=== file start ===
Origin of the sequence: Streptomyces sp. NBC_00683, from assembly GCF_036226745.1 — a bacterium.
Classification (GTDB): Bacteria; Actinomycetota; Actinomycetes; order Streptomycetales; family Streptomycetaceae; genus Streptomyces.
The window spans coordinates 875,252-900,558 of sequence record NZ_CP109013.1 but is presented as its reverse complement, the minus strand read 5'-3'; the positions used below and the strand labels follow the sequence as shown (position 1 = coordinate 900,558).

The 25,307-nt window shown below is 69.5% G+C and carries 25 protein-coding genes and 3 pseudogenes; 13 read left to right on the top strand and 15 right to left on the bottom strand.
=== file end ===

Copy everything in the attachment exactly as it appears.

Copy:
Origin of the sequence: Streptomyces sp. NBC_00683, from assembly GCF_036226745.1 — a bacterium.
Classification (GTDB): Bacteria; Actinomycetota; Actinomycetes; order Streptomycetales; family Streptomycetaceae; genus Streptomyces.
The window spans coordinates 875,252-900,558 of sequence record NZ_CP109013.1 but is presented as its reverse complement, the minus strand read 5'-3'; the positions used below and the strand labels follow the sequence as shown (position 1 = coordinate 900,558).

The 25,307-nt window shown below is 69.5% G+C and carries 25 protein-coding genes and 3 pseudogenes; 13 read left to right on the top strand and 15 right to left on the bottom strand.